I’m probably one of the many people in the class who favor Heavy Trip the most among all the films that were shown to us. But when I first found out that we would be watching a film about a heavy metal band, I did not expect to like it at all since I don’t really listen to heavy metal music. Little did I know that I don’t have to be a fan of metal music to enjoy this film. In fact, Heavy Trip is a film that, in contrast to our notion of heavy metal music as dark and atheistic, is actually very light and funny. But beyond its comedic quality and referential humor, Heavy Trip reflects a lot of truth in the world, which we can all learn lessons from. Certainly, the film does not just revolve around a Finnish heavy metal band wanting to become famous, it’s actually a whole lot of other things. Above all, it’s a feel-good film that I can watch over and over again.
First, it’s a film that defies norms and stereotypes. In my experience, the film defied my expectation of how it would make me feel. Similarly, I thought the main characters, also the members of Impaled Rektum, would be reckless and self-destructive human beings, but they were actually very loveable. They’re a bunch of soft, sensitive, and timid personalities who are only trying their best to achieve their dream in life. After all, who would’ve thought that a vocalist of a heavy metal band could also be caregiving for psychiatric patients? Indeed, the film teaches us to not judge something or someone so easily despite preconceived notions, because if we continue to do so, we might just become like the band’s toxic community.
This brings me to my second point, that the film is about an underdog’s tale of redemption. In their small conservative town, Impaled Rektum was looked down on. They were called Satanists and considered outcasts in the community. Given that they had long hair, they were called “homos,” which was regrettably a term used to put them down. They were praised when the people thought that they’d be going to Norway but automatically ridiculed again once the people found out this isn’t true. Thankfully, the band didn’t need their validation and acceptance to achieve their dream, which they were able to do so eventually. And this teaches us to pursue our passion no matter what other people may say. We must also learn to celebrate outcasts and embrace our identities even when it does not conform to society’s expectations. In the end, the people who try to put us down are the same ones who beg for our help when we’ve proven that we’re better than them.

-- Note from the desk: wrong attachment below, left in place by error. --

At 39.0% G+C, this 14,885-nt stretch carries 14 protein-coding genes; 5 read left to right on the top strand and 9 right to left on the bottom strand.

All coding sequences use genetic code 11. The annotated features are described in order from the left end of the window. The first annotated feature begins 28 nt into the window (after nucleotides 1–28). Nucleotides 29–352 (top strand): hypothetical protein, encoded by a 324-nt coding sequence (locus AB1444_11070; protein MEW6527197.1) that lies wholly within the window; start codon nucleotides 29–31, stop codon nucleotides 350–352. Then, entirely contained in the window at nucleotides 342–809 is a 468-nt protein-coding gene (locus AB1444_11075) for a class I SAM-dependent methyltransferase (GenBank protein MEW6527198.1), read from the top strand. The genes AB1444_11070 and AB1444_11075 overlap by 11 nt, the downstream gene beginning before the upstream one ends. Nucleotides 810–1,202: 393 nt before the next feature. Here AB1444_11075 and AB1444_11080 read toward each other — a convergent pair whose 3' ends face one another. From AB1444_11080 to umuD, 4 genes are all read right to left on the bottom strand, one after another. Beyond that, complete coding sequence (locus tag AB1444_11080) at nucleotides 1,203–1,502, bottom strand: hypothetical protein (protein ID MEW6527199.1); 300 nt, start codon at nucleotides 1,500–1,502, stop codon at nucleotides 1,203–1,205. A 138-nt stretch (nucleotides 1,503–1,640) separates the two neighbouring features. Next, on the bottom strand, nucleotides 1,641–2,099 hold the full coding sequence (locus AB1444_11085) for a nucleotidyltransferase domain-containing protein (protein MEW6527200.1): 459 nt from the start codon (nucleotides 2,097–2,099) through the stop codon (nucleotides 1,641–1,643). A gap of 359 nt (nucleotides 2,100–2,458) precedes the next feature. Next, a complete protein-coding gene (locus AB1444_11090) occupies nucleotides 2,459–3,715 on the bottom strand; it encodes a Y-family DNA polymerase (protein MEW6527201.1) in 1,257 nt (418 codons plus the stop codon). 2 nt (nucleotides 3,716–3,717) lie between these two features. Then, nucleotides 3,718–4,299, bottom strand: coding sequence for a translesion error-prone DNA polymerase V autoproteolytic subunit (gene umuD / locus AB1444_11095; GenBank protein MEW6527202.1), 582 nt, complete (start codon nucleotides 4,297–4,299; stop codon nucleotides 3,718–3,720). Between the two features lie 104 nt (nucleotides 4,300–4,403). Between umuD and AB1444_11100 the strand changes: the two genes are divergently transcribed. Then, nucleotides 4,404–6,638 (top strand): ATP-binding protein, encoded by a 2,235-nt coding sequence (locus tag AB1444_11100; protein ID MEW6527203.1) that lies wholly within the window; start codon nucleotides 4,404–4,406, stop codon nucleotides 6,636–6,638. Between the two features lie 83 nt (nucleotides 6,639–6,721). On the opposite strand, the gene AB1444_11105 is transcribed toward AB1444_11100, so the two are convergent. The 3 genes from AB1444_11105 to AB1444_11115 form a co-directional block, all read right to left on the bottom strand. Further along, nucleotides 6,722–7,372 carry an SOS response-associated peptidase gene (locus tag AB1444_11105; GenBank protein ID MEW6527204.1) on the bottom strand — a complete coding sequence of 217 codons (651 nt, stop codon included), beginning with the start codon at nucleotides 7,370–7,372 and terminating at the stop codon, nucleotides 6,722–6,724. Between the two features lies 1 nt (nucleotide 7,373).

Lastly, Heavy Trip is a film about trust. It’s about trusting each other and having a sense of brotherhood. It’s undeniable that they couldn’t have performed in the Northern Damnation without the help of each and every member. And this is why this film is probably the only one that I’ve watched where a corpse went crowd-surfing. It reflects their love and respect for one another that despite Jynnky’s death, his mere presence still gives them a sense of courage and fulfillment.